And of course, the reason mythicism is implausible is because of what Paul does actually say.

          • No. I don’t think that the argument works in favor of mythicism rather than some minimal historical Jesus, but I know of few mainstream scholars who are arguing for that.

          • No mainstream scholar argues for that. But mythicism is not about arguing something that mainstream scholars argue for or find persuasive, as you know.

          • Sorry. I garbled that. What I.meant to write was

            No. I think that the argument works in favor of some minimal historical Jesus, rather than (or as much as) a celestial Jesus. but I know of few mainstream scholars who are arguing for that kind of a historical Jesus.

          • Lots of scholars have, at least since Bultmann’s time if not before. But I suppose it depends on just how minimal your “minimal” is. In Bultmann’s famous words, “I do indeed think that we can now know almost nothing concerning the life and personality of Jesus, since the early Christian sources show no interest in either, are moreover fragmentary and often legendary; and other sources about Jesus do not exist. Except for the purely critical research, what has been written in the last hundred and fifty years on the life of Jesus, his personality and the development of his inner life, is fantastic and romantic. ” http://www.religion-online.org/showchapter.asp?title=426&C=277

          • Paul E.

            Isn’t the problem that scholars who build on the minimal Jesus are actually arguing for it, but simply then arguing for something more on top of that?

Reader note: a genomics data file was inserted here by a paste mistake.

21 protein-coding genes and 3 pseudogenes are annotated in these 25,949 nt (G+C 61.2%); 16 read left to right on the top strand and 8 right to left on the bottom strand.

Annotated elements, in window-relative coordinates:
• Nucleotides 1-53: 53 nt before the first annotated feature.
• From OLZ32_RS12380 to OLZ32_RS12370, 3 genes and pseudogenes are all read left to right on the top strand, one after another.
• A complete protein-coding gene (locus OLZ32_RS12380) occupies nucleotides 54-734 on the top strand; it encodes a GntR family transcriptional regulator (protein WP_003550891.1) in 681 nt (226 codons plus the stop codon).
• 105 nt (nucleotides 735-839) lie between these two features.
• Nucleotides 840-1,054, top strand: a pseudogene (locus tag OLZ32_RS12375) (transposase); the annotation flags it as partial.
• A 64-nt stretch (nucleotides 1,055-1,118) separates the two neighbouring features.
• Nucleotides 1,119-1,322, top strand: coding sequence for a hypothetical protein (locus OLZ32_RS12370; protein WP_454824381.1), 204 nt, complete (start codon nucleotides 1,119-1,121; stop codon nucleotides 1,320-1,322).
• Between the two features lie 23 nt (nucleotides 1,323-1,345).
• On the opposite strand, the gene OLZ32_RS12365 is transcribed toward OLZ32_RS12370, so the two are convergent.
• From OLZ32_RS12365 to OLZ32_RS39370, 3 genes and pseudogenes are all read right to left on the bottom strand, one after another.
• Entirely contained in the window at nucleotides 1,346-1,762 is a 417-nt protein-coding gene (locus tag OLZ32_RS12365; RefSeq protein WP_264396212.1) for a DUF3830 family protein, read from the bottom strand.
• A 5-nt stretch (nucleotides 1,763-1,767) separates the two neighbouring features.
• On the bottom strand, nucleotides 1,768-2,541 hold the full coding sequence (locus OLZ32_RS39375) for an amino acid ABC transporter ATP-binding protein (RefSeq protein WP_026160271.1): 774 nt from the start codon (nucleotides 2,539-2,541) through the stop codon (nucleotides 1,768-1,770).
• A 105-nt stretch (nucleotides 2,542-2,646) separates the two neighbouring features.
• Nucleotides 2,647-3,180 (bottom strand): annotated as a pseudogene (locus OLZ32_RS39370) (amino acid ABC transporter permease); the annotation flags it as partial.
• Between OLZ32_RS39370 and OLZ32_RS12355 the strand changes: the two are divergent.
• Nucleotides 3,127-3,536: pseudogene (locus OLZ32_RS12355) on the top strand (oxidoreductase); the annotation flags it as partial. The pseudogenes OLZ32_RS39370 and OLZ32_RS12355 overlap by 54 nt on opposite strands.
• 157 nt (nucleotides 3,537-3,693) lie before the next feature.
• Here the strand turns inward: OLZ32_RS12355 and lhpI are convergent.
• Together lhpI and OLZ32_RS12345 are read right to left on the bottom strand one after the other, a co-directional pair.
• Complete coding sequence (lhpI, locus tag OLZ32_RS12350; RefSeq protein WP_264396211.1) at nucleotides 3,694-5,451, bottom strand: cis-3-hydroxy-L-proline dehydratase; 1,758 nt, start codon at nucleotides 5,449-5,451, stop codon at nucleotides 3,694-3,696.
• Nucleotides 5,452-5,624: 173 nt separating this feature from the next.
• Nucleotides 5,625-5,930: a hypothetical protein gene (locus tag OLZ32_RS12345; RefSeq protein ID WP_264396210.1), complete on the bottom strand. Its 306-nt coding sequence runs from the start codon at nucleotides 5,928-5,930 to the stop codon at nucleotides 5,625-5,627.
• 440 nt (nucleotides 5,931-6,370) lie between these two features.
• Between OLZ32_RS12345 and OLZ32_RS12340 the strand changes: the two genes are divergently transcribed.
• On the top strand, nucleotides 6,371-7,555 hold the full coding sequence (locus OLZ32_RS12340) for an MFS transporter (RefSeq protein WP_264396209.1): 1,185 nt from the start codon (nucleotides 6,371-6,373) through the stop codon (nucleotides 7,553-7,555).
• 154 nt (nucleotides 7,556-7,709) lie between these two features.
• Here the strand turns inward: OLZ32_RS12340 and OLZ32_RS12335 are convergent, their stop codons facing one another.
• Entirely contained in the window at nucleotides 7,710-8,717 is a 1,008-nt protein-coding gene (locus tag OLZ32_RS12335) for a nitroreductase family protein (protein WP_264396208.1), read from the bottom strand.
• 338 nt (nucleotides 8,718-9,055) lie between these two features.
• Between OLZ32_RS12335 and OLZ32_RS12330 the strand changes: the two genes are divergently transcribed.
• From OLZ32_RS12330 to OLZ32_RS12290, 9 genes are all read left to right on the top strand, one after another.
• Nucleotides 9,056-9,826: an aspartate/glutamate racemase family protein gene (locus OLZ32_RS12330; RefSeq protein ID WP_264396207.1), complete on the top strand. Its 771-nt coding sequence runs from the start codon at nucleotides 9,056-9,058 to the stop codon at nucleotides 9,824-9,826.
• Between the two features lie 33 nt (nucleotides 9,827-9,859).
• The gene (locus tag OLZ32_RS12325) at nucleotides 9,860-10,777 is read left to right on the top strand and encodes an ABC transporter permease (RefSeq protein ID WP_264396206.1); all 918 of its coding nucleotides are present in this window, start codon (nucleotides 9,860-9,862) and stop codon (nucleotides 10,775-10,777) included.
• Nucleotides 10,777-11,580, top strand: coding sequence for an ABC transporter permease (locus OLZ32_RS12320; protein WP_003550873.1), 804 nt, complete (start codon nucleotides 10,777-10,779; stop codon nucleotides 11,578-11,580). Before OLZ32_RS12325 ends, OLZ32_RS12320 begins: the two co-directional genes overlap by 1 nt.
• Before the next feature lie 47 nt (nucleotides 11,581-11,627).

• Logically, that could be, but the minimal Jesus I have in mind is a minimalist Jesus as well. The Bultmann quote seems to capture it pretty well. That minimal Jesus isn’t buildable because the sources are so problematic.

            Of course I wouldn expect to find too many scholars arguing for an unbuildable Jesus simply because most scholars who reached such a conclusion would likely want to find something to study that held more potential.

          • Paul E.

            I gotcha.

          • Paul E.

            I guess my thought was whether based on specific things Paul did in fact say whether we could make an evidentiary argument (whether one way or the other) because of how we might be able to extend what he did say to areas where we may expect he might say something but didn’t. My thinking was that any such expectation would have to be based on inferring a hierarchy of importance to teachings depending on topic and depending on whether the teaching came from an earthly or risen Jesus. As I consider it, my post wasn’t well thought-out. I will think about it and see if I actually have a point or not!

          • Cecil Bagpuss